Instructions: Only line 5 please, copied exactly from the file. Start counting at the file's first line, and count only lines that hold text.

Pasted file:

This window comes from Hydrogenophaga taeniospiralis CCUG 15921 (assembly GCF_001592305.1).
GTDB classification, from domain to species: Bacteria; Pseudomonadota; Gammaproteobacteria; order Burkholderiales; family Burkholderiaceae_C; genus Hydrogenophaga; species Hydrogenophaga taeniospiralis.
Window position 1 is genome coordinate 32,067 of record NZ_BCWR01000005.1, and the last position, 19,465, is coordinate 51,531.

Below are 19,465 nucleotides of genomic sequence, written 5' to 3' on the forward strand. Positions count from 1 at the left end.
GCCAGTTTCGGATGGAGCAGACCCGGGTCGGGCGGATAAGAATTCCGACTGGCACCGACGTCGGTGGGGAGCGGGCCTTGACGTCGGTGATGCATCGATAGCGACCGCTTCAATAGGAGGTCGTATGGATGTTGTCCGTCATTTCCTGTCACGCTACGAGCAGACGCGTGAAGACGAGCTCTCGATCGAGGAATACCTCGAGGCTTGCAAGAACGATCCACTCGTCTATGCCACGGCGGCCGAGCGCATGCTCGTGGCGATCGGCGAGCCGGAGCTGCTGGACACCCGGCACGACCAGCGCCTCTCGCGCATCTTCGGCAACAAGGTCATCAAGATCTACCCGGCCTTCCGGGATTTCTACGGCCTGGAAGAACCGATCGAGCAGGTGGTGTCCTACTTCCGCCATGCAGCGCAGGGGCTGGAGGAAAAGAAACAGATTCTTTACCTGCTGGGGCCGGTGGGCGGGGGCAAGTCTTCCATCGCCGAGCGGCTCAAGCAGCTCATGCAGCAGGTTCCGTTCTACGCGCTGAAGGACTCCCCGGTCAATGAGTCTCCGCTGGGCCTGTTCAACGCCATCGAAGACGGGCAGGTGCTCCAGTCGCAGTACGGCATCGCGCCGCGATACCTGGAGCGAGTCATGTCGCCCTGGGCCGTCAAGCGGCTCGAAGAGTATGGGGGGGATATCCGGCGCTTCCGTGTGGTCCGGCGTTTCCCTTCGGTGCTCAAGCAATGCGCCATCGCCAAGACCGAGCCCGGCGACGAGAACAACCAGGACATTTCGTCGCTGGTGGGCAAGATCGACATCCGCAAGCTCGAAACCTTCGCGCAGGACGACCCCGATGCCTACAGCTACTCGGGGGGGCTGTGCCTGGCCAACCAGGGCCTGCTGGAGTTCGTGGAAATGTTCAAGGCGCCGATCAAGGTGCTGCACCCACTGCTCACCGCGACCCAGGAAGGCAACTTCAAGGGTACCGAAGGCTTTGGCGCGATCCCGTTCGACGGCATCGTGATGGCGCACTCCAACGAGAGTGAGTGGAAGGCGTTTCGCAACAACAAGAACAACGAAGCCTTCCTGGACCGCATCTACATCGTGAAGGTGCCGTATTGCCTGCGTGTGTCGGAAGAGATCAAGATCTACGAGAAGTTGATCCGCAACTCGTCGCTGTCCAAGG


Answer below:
GCCAGTTTCGGATGGAGCAGACCCGGGTCGGGCGGATAAGAATTCCGACTGGCACCGACGTCGGTGGGGAGCGGGCCTTGACGTCGGTGATGCATCGATAGCGACCGCTTCAATAGGAGGTCGTATGGATGTTGTCCGTCATTTCCTGTCACGCTACGAGCAGACGCGTGAAGACGAGCTCTCGATCGAGGAATACCTCGAGGCTTGCAAGAACGATCCACTCGTCTATGCCACGGCGGCCGAGCGCATGCTCGTGGCGATCGGCGAGCCGGAGCTGCTGGACACCCGGCACGACCAGCGCCTCTCGCGCATCTTCGGCAACAAGGTCATCAAGATCTACCCGGCCTTCCGGGATTTCTACGGCCTGGAAGAACCGATCGAGCAGGTGGTGTCCTACTTCCGCCATGCAGCGCAGGGGCTGGAGGAAAAGAAACAGATTCTTTACCTGCTGGGGCCGGTGGGCGGGGGCAAGTCTTCCATCGCCGAGCGGCTCAAGCAGCTCATGCAGCAGGTTCCGTTCTACGCGCTGAAGGACTCCCCGGTCAATGAGTCTCCGCTGGGCCTGTTCAACGCCATCGAAGACGGGCAGGTGCTCCAGTCGCAGTACGGCATCGCGCCGCGATACCTGGAGCGAGTCATGTCGCCCTGGGCCGTCAAGCGGCTCGAAGAGTATGGGGGGGATATCCGGCGCTTCCGTGTGGTCCGGCGTTTCCCTTCGGTGCTCAAGCAATGCGCCATCGCCAAGACCGAGCCCGGCGACGAGAACAACCAGGACATTTCGTCGCTGGTGGGCAAGATCGACATCCGCAAGCTCGAAACCTTCGCGCAGGACGACCCCGATGCCTACAGCTACTCGGGGGGGCTGTGCCTGGCCAACCAGGGCCTGCTGGAGTTCGTGGAAATGTTCAAGGCGCCGATCAAGGTGCTGCACCCACTGCTCACCGCGACCCAGGAAGGCAACTTCAAGGGTACCGAAGGCTTTGGCGCGATCCCGTTCGACGGCATCGTGATGGCGCACTCCAACGAGAGTGAGTGGAAGGCGTTTCGCAACAACAAGAACAACGAAGCCTTCCTGGACCGCATCTACATCGTGAAGGTGCCGTATTGCCTGCGTGTGTCGGAAGAGATCAAGATCTACGAGAAGTTGATCCGCAACTCGTCGCTGTCCAAGG